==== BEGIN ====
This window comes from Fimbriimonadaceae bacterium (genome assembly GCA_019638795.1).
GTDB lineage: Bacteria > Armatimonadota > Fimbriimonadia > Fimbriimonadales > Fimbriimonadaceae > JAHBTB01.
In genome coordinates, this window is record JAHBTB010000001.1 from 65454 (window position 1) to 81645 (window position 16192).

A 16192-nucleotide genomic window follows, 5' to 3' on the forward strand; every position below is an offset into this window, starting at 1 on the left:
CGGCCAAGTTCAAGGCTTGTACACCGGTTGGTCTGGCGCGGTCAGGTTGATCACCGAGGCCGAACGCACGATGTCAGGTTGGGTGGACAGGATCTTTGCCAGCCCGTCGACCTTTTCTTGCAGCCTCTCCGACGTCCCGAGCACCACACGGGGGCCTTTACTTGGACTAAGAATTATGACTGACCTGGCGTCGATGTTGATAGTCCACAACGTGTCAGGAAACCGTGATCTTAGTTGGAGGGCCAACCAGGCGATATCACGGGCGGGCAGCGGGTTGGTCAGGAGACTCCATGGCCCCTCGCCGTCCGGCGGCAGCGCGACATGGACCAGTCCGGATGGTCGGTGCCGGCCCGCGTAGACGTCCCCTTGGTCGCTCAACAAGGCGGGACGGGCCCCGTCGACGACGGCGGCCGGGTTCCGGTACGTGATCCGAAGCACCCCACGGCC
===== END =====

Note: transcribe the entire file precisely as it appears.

This window comes from Fimbriimonadaceae bacterium (genome assembly GCA_019638795.1).
GTDB lineage: Bacteria > Armatimonadota > Fimbriimonadia > Fimbriimonadales > Fimbriimonadaceae > JAHBTB01.
In genome coordinates, this window is record JAHBTB010000001.1 from 65454 (window position 1) to 81645 (window position 16192).

A 16192-nucleotide genomic window follows, 5' to 3' on the forward strand; every position below is an offset into this window, starting at 1 on the left:
CGGCCAAGTTCAAGGCTTGTACACCGGTTGGTCTGGCGCGGTCAGGTTGATCACCGAGGCCGAACGCACGATGTCAGGTTGGGTGGACAGGATCTTTGCCAGCCCGTCGACCTTTTCTTGCAGCCTCTCCGACGTCCCGAGCACCACACGGGGGCCTTTACTTGGACTAAGAATTATGACTGACCTGGCGTCGATGTTGATAGTCCACAACGTGTCAGGAAACCGTGATCTTAGTTGGAGGGCCAACCAGGCGATATCACGGGCGGGCAGCGGGTTGGTCAGGAGACTCCATGGCCCCTCGCCGTCCGGCGGCAGCGCGACATGGACCAGTCCGGATGGTCGGTGCCGGCCCGCGTAGACGTCCCCTTGGTCGCTCAACAAGGCGGGACGGGCCCCGTCGACGACGGCGGCCGGGTTCCGGTACGTGATCCGAAGCACCCCACGGCC